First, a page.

TransUnion’s Director of Research, Brendan le Grange, shares insights on how the current pandemic is impacting consumer finances in the UK
On 11 March 2020, the World Health Organization officially defined COVID-19 as a global pandemic, and it has dominated UK headlines and business conversations ever since. Here at TransUnion it has been no different.
We’ve aimed the sharp end of our analytical resources at our internal credit and affordability datasets, and set team goals. Firstly, quantifying the size of the risk facing the consumer credit economy and secondly, identifying where households are most exposed to income and/or expenditure shocks.
The insights gleaned from these projects are already helping lenders better serve their ‘at-risk’ customers, but there’s also a higher-level, more human narrative that we’re tapping into, with weekly pulse surveys that reach out to 1,000 UK consumers at a time.
You may have seen the headlines reporting the broadly-felt economic impacts of the lockdown, and that’s reflected in the responses — with three out of five British households confirming they have been negatively affected; a number which has remained relatively consistent since we began our research on 23 March. There are two silver linings, though, in that this number is staying stable despite the passage of time; as our latest report shows, and since those who are not yet impacted are becoming more confident that they’ll remain immune.
That said, with an end date for the lockdown period not yet known, those silver linings are thin. Among those feeling the financial pinch, fewer think they’ll face difficulties in paying their bills within four weeks, but a growing number still expect to get to that position in one to three months’ time — so we may yet face a day of reckoning.
When consumers experience a reduction in income, we would expect the first line of defence to be personal savings. And indeed, in our surveys, this is the most commonly reported way British consumers plan to make up their COVID-19 related gap in finances.
However, recent figures from the Office for National Statistics also show that personal savings are a depleted resource in the UK. The last recession we endured came during 2007, and British consumers at the time had £28.7 trillion in savings to tide them over. Now, despite more than a decade of inflation, we only have £24.3 trillion in combined savings.
We know that these savings are not equally distributed, though. For example, when we divide financially impacted consumers by age, we see that there is u-shaped reliance on savings. Or perhaps that is a u-shaped availability of savings. While 41% of Generation Z (born 1995 onwards) include personal savings in their personal relief plans, only 32% of Millennials (1980 to 1994), 34% of Generation X (1965 to 1979), and 38% of Baby Boomers (1946 to 1964) do the same.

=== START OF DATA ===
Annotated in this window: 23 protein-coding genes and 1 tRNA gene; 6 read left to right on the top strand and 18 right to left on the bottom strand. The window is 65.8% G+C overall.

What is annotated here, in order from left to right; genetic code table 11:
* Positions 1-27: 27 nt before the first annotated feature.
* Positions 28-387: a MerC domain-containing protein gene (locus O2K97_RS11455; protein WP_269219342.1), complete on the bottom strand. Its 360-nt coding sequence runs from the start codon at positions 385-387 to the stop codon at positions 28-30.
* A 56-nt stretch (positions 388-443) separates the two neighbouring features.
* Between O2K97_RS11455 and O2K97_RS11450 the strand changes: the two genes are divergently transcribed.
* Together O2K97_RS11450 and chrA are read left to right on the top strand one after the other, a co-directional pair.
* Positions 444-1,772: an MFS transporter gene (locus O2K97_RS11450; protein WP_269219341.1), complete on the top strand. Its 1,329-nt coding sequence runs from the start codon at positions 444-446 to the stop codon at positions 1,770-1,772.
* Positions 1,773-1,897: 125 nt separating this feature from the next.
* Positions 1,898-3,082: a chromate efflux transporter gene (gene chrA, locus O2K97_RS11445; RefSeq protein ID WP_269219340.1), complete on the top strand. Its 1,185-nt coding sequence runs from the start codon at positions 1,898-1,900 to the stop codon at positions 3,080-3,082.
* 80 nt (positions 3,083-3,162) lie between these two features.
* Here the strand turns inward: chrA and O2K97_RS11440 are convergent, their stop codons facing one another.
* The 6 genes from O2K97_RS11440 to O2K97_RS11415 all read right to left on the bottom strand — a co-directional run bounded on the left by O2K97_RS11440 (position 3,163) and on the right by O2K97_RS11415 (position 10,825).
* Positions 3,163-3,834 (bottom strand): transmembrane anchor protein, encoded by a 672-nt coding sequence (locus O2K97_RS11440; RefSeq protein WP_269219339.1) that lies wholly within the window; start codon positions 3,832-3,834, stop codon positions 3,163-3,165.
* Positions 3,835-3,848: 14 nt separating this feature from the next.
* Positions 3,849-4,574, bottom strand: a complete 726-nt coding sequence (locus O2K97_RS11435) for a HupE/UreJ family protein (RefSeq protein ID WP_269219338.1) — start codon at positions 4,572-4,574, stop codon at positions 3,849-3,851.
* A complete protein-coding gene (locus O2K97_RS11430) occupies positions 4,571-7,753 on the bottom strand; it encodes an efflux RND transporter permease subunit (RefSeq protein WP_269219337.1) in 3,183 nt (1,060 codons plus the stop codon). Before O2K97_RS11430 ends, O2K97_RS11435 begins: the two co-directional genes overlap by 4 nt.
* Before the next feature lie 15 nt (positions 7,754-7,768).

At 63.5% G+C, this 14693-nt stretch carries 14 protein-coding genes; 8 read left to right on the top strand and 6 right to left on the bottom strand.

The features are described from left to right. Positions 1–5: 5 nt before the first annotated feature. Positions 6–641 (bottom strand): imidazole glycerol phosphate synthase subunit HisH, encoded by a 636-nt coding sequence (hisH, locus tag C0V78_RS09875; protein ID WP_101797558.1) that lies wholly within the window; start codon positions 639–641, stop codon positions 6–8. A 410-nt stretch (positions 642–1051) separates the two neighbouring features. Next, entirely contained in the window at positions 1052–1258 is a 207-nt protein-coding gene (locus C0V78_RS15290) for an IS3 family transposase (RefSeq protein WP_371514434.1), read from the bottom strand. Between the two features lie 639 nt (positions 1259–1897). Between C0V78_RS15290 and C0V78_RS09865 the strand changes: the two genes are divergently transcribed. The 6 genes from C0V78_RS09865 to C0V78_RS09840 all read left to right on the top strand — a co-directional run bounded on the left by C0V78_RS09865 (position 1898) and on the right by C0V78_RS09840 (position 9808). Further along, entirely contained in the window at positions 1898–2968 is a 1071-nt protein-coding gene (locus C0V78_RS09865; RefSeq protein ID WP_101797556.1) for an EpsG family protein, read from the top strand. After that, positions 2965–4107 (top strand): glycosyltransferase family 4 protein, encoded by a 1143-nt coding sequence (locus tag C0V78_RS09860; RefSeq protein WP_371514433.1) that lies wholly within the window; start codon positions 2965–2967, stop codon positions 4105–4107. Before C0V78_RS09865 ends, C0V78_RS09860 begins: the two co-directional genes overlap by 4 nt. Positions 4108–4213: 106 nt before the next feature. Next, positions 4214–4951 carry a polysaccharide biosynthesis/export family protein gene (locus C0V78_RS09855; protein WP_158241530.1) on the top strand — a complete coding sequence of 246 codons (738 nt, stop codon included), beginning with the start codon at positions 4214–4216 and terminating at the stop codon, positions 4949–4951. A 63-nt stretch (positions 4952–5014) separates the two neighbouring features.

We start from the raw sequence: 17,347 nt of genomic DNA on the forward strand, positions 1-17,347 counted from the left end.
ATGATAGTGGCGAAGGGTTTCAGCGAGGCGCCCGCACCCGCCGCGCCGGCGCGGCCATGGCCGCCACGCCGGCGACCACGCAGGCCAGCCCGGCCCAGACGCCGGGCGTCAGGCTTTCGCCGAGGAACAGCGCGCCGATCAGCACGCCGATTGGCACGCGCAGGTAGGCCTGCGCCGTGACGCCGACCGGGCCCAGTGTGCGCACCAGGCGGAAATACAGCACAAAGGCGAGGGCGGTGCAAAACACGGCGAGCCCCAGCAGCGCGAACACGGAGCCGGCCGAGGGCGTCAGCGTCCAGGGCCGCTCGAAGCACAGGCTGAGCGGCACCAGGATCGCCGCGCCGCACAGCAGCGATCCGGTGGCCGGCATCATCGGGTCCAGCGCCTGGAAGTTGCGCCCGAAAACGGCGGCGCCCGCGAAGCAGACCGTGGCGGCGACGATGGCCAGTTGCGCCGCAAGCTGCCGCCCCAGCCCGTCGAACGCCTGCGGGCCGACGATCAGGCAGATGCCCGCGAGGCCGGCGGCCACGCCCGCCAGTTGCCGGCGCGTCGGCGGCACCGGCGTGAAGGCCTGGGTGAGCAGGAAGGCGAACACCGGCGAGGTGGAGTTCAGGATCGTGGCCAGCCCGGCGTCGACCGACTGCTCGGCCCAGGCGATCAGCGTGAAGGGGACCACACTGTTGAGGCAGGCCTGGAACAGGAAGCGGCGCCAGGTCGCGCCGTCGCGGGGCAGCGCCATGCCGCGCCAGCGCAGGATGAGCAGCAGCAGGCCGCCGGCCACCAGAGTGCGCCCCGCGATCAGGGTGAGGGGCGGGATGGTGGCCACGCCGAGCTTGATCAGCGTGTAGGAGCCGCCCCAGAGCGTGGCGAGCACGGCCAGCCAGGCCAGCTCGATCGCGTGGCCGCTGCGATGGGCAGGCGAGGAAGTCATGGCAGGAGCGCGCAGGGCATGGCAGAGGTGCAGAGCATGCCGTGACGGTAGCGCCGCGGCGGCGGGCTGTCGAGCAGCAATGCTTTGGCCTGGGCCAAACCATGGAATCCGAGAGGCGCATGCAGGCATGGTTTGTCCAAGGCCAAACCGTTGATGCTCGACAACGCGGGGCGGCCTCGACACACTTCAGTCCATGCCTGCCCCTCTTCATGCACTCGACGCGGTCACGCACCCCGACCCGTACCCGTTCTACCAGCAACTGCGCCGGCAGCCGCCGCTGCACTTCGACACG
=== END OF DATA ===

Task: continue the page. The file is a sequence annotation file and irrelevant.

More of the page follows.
At first, this struck me as counter-intuitive — surely savings would generally rise with age — but I think the extra flexibility comes with being young and not yet committed to big ticket obligations like mortgages.
The fact that one in three Generation Zers mention funds from their family supports this — compared to one in four Millennials and Generation Xers, and just one in six Baby Boomers.
This might explain why it’s Millennials, and not Generation Z, who report the highest level of financial hardship to date. If we control for income, in this case by considering only consumers who reported earnings of between £30,000 and £49,999 last year, we see that 73% of Generation Z report a negative financial impact from COVID-19, rising to 75% of Millennials before dropping quickly to 67% of Generation X and 43% of Baby Boomers.
And this pattern sharpens as reported income rises. When we consider those who earned between £50,000 and £79,999 last year instead, 69% of Generation Z report financial hardship compared to 74% of Millennials and 55% of Generation X.
However, what is for now a welcome short-term buffer may have less desirable longer-term impacts if it means Generation Z emerges from this crisis without the savings necessary for a down payment on a new home or similar.
Sort of. After savings, the most common source of plan B funding mentioned is external credit, but perhaps not in the form we’d have expected. Existing credit facilities seem to be preferred to new ones — these consumers are thinking of making a partial payment or taking advantage of a payment holiday, or of using a balance transfer or refinancing their existing loans, all before taking out a new card or loan.
Nevertheless, only half of them have taken steps to contact their lenders to make such arrangements, so lenders should be redoubling their own outreach efforts. Not only will this allow them to make arrangements before the situation has devolved beyond repair, but it will enable a more constructive and holistic approach to be designed so that a series of ad hoc solutions don’t arise and cause more problems down the line.
Interested in getting a deeper understanding of how you can support different consumer groups during the pandemic? Download our pen portrait series to access cutting-edge ideas on how you can leverage data and technology to create effective customer management strategies.
Unless otherwise stated, all statistics refer to TransUnion’s UK consumer surveys carried out nationwide from 23 March to 14 April 2020